If your WPF application targets an international audience, ie an audience of one or more cultures (language/country) than your own, you need to spend the time to localize the application and test it.
There are two ways to legitimately test a localized application:
However, the effort can be non-trivial during the development process. While you develop an application, you want to be able to quickly test that the appropriate mechanics are in place ie so that when you do test your application on an appropriately configured machine, you are reasonably confident that the application code will handle localized data and OS.
A common technique for testing an application in a different culture is to change the application's UI culture, using code like the following:
using System.Globalization; // CultureInfo
using System.Threading; // Thread
using System.Windows; // Application
public partial class App : Application
// Switch current (main) thread to new UI culture eg fr-FR
Thread.CurrentThread.CurrentUICulture = new CultureInfo("fr-FR");
As shown here, a UI culture is encapsulated by the CultureInfo class, and each thread of execution has one associated with it. To change the UI culture for a thread simply requires replacing the UI culture with another, which is what this code does.
Unfortunately, this technique isn't great, since it requires you to change your application code to something like the above sample, rebuild your application, and run it. Furthermore, you need to repeat these steps for each culture you'd like to test against.
For this reason, I created the attached sample application, which allows you to run an application in a specific UI culture without requiring the above code changes to your application.
The sample application builds a windows application called CultureSwitcher.exe. You can launch the application from either the Windows desktop or a command prompt, in either case specifying an application to load in a specific UI culture, and the specific UI culture to load it in.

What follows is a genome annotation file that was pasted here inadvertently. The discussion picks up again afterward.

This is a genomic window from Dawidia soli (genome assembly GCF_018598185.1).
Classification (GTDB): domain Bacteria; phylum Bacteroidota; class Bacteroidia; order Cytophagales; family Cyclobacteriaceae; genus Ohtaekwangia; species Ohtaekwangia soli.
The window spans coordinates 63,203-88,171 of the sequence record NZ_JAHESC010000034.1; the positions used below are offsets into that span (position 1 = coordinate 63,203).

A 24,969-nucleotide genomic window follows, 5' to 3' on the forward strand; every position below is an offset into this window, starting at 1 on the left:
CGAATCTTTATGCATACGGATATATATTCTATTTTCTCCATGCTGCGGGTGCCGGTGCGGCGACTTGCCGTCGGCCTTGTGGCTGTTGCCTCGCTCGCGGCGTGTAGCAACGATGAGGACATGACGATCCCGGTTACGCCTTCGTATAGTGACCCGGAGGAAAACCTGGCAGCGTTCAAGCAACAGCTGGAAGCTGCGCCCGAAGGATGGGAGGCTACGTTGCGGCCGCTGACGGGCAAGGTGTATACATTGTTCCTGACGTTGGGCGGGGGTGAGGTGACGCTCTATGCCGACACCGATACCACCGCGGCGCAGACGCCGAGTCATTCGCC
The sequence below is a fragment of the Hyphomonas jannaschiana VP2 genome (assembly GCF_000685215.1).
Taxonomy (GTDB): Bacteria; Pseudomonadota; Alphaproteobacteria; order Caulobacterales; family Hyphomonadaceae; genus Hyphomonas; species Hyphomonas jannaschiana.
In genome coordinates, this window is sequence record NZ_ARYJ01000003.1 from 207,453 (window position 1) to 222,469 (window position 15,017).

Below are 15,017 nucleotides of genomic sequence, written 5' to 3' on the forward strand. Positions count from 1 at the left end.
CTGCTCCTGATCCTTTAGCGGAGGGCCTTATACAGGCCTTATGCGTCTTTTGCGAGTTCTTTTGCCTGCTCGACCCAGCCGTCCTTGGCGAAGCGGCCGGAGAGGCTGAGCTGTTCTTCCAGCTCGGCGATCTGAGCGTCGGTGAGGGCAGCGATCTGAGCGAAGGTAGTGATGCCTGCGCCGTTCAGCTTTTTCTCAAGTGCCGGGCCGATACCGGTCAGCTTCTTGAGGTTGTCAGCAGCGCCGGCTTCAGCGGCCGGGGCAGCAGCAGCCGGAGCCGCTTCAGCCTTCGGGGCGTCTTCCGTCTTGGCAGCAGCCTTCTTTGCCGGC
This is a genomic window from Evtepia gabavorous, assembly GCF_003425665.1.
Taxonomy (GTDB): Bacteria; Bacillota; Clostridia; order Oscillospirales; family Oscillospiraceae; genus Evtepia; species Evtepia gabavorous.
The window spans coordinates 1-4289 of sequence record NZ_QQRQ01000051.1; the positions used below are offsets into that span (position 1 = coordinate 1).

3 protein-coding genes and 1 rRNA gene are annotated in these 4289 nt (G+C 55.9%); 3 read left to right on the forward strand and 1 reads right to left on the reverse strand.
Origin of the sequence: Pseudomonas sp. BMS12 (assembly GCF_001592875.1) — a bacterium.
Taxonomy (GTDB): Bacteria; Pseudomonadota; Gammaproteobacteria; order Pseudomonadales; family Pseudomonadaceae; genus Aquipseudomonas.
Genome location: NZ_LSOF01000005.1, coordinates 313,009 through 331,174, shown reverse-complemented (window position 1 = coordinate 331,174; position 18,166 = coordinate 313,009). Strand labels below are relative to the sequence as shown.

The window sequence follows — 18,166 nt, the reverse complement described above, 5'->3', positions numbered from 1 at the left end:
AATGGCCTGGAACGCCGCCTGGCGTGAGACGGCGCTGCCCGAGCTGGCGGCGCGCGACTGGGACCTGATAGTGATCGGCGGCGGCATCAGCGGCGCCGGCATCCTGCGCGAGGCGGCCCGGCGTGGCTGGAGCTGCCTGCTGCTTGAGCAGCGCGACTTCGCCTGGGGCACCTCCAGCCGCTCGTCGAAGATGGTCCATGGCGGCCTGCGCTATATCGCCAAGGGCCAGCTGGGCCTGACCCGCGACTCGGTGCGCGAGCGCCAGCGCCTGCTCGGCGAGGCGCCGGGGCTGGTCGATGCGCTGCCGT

The following figure shows how the application provides a window to collect this information from you:
From the command prompt, you provide the required information as command line parameters, as shown in the following figure:
Note - the command line parameters are:
/apppath:<path to application to run in specified culture>
The previous figure shows the usage.
At a high level, CultureSwitcher.exe changes the UI culture for the current thread of execution to the desired UI culture before executing the specified application in an new application domain. Here are the relevant code bits:
using System; // AppDomain, Guid
static class Launcher
public static void LaunchAppInSpecifiedCulture(
string appPath, string uiCulture)
// Switch UI culture
CultureInfo desiredUICulture = new CultureInfo(uiCulture);
Thread.CurrentThread.CurrentUICulture = desiredUICulture;
// Load app to test into a new AppDomain
AppDomain childAppDomain =
You can create CultureSwitcher.exe by compiling the VS project provided in the attached zip file. You can also test it on a test application, also provided with the attached zip file. The test application has been localized to two cultures, "en-US" and "fr-FR".
Again, CultureSwitcher.exe is a simple developer aid; comprehensive localization testing should be performed in appropriately configured environments.
For information on localization in WPF, you can visit the WPF SDK. You can also read a comprehensive, recommended article here.